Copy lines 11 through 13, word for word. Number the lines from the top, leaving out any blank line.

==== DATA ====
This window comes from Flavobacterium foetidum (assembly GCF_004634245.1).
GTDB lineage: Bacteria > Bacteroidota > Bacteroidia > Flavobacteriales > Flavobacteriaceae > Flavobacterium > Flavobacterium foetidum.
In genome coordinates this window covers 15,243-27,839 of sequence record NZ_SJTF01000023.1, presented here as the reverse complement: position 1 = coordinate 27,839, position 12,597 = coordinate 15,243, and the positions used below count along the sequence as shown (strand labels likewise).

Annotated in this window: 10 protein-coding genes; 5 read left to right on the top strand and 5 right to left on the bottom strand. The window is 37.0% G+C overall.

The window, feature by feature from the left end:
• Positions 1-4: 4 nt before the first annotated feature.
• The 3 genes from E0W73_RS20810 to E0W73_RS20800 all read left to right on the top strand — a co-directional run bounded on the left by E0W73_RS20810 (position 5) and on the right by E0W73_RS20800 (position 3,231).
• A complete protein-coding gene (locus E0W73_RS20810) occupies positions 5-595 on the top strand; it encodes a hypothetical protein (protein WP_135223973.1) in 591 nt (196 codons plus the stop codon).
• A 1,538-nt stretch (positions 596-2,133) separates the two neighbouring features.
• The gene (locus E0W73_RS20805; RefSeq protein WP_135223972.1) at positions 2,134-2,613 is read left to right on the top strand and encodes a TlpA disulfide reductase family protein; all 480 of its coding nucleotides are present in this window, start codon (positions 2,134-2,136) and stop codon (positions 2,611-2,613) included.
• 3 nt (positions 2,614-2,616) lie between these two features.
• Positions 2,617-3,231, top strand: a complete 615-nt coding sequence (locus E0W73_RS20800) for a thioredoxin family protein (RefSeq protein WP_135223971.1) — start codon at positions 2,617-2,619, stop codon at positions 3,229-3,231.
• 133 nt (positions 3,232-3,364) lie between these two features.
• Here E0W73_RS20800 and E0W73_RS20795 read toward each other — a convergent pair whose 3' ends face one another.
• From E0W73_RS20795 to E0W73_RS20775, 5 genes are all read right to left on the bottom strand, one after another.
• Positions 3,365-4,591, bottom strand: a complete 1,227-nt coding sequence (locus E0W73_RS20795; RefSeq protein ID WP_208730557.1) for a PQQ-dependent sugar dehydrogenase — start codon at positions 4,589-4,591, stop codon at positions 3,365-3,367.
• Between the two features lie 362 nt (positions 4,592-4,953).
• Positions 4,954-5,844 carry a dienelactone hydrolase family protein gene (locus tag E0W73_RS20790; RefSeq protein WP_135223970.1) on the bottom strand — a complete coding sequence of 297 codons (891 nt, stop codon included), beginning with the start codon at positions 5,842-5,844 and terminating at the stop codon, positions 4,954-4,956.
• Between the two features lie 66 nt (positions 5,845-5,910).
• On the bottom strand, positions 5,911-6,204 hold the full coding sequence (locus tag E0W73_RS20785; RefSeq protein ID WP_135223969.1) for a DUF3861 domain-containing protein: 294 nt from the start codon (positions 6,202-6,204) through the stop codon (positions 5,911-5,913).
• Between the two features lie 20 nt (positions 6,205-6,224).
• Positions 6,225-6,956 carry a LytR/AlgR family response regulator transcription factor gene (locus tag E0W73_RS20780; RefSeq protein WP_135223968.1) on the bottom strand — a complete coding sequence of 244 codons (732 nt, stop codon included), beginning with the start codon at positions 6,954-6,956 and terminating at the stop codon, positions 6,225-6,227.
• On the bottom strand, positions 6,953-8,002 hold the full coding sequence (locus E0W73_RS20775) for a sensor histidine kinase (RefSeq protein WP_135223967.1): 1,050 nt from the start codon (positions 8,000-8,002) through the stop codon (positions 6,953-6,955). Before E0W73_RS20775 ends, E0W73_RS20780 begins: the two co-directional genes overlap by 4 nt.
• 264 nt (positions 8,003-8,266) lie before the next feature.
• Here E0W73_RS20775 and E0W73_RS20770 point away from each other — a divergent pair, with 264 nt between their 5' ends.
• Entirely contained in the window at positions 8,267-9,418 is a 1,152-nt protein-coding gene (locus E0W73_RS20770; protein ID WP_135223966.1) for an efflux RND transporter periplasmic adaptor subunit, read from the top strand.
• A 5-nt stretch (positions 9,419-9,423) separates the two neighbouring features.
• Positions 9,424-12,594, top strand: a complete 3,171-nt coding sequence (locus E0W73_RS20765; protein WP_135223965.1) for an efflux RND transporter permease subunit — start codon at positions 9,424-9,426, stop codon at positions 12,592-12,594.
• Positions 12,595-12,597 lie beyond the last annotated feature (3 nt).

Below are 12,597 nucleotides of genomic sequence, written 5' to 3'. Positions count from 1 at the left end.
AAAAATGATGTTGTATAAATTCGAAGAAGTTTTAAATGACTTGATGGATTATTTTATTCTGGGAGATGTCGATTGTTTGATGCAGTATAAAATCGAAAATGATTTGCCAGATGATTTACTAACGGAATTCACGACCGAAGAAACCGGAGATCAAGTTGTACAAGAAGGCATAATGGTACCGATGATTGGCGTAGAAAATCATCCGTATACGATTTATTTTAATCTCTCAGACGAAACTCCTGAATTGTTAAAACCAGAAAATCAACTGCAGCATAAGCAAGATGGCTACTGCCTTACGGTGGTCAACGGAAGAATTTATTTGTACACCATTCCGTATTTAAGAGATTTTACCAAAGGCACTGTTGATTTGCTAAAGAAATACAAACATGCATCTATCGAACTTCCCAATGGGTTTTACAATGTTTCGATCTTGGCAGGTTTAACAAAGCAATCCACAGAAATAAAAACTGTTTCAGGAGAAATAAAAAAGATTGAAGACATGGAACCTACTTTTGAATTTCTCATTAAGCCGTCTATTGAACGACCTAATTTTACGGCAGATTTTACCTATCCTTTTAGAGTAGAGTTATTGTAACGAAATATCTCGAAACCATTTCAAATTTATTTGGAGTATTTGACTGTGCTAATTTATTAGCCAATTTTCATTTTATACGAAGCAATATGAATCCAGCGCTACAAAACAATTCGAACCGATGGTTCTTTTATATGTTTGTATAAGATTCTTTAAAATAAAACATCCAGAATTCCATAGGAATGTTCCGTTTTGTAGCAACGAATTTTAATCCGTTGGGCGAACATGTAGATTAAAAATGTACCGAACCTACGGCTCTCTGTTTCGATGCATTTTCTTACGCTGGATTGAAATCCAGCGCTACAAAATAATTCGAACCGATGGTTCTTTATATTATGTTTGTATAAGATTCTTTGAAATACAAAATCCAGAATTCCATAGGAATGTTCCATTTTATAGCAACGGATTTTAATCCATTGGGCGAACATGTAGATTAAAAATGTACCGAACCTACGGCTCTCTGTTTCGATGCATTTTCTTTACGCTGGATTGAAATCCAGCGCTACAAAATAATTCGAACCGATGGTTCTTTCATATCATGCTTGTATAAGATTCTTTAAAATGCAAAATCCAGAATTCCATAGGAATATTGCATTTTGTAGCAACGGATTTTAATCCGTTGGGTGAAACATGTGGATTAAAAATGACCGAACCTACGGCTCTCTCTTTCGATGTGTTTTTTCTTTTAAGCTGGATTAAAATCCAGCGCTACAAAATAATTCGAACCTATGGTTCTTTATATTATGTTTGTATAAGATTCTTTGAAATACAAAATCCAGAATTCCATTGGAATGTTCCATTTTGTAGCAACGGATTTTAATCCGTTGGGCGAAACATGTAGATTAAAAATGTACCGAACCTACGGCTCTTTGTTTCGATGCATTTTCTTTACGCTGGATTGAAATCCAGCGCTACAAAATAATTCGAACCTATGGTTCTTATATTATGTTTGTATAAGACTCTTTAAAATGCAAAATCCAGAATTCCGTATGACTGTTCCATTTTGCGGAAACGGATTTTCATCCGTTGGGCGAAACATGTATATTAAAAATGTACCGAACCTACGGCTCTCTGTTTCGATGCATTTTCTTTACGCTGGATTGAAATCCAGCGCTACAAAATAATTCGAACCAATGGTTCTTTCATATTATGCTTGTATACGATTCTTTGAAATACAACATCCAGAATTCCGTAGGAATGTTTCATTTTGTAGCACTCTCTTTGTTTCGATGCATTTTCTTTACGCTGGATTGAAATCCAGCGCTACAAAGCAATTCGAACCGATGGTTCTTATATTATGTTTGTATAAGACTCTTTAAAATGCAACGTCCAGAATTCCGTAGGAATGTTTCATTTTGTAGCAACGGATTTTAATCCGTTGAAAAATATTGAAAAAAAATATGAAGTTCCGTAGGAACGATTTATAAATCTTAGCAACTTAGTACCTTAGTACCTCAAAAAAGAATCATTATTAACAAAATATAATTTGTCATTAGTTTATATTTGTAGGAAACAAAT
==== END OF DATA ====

• 3 nt (positions 2,614-2,616) lie between these two features.
• Positions 2,617-3,231, top strand: a complete 615-nt coding sequence (locus E0W73_RS20800) for a thioredoxin family protein (RefSeq protein WP_135223971.1) — start codon at positions 2,617-2,619, stop codon at positions 3,229-3,231.
• 133 nt (positions 3,232-3,364) lie between these two features.